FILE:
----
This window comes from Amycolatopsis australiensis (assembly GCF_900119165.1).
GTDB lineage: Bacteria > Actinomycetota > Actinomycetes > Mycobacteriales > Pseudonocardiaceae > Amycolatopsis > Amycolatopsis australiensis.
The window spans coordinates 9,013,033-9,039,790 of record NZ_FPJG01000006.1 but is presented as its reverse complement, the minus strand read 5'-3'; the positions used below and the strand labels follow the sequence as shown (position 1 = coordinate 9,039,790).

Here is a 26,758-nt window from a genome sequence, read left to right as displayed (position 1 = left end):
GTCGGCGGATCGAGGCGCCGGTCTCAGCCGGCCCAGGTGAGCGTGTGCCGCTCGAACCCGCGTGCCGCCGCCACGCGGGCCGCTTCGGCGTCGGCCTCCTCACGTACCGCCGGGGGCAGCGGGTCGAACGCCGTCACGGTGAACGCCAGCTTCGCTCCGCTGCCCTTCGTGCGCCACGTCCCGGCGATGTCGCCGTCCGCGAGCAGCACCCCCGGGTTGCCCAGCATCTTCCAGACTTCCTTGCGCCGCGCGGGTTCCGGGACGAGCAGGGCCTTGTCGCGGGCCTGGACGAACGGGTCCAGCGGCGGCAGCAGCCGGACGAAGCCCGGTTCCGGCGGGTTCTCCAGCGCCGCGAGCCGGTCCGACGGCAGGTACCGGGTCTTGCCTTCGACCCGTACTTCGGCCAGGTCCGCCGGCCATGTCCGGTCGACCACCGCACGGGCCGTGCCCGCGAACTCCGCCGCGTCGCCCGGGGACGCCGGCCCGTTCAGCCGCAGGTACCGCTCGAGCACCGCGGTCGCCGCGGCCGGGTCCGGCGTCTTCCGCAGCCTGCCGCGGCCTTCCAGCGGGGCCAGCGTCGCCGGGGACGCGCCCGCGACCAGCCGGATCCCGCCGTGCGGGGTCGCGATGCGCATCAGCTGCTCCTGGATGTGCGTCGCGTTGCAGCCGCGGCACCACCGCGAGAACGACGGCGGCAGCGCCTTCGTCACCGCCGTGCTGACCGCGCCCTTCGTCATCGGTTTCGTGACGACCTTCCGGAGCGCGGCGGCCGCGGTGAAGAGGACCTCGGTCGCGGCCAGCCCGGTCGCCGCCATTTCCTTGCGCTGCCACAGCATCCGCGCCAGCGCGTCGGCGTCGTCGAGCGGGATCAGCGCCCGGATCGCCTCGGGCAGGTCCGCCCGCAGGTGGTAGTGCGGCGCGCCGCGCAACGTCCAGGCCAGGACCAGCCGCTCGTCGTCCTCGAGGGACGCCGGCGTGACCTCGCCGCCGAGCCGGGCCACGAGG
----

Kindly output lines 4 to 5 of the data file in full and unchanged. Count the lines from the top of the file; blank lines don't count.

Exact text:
Here is a 26,758-nt window from a genome sequence, read left to right as displayed (position 1 = left end):
GTCGGCGGATCGAGGCGCCGGTCTCAGCCGGCCCAGGTGAGCGTGTGCCGCTCGAACCCGCGTGCCGCCGCCACGCGGGCCGCTTCGGCGTCGGCCTCCTCACGTACCGCCGGGGGCAGCGGGTCGAACGCCGTCACGGTGAACGCCAGCTTCGCTCCGCTGCCCTTCGTGCGCCACGTCCCGGCGATGTCGCCGTCCGCGAGCAGCACCCCCGGGTTGCCCAGCATCTTCCAGACTTCCTTGCGCCGCGCGGGTTCCGGGACGAGCAGGGCCTTGTCGCGGGCCTGGACGAACGGGTCCAGCGGCGGCAGCAGCCGGACGAAGCCCGGTTCCGGCGGGTTCTCCAGCGCCGCGAGCCGGTCCGACGGCAGGTACCGGGTCTTGCCTTCGACCCGTACTTCGGCCAGGTCCGCCGGCCATGTCCGGTCGACCACCGCACGGGCCGTGCCCGCGAACTCCGCCGCGTCGCCCGGGGACGCCGGCCCGTTCAGCCGCAGGTACCGCTCGAGCACCGCGGTCGCCGCGGCCGGGTCCGGCGTCTTCCGCAGCCTGCCGCGGCCTTCCAGCGGGGCCAGCGTCGCCGGGGACGCGCCCGCGACCAGCCGGATCCCGCCGTGCGGGGTCGCGATGCGCATCAGCTGCTCCTGGATGTGCGTCGCGTTGCAGCCGCGGCACCACCGCGAGAACGACGGCGGCAGCGCCTTCGTCACCGCCGTGCTGACCGCGCCCTTCGTCATCGGTTTCGTGACGACCTTCCGGAGCGCGGCGGCCGCGGTGAAGAGGACCTCGGTCGCGGCCAGCCCGGTCGCCGCCATTTCCTTGCGCTGCCACAGCATCCGCGCCAGCGCGTCGGCGTCGTCGAGCGGGATCAGCGCCCGGATCGCCTCGGGCAGGTCCGCCCGCAGGTGGTAGTGCGGCGCGCCGCGCAACGTCCAGGCCAGGACCAGCCGCTCGTCGTCCTCGAGGGACGCCGGCGTGACCTCGCCGCCGAGCCGGGCCACGAGG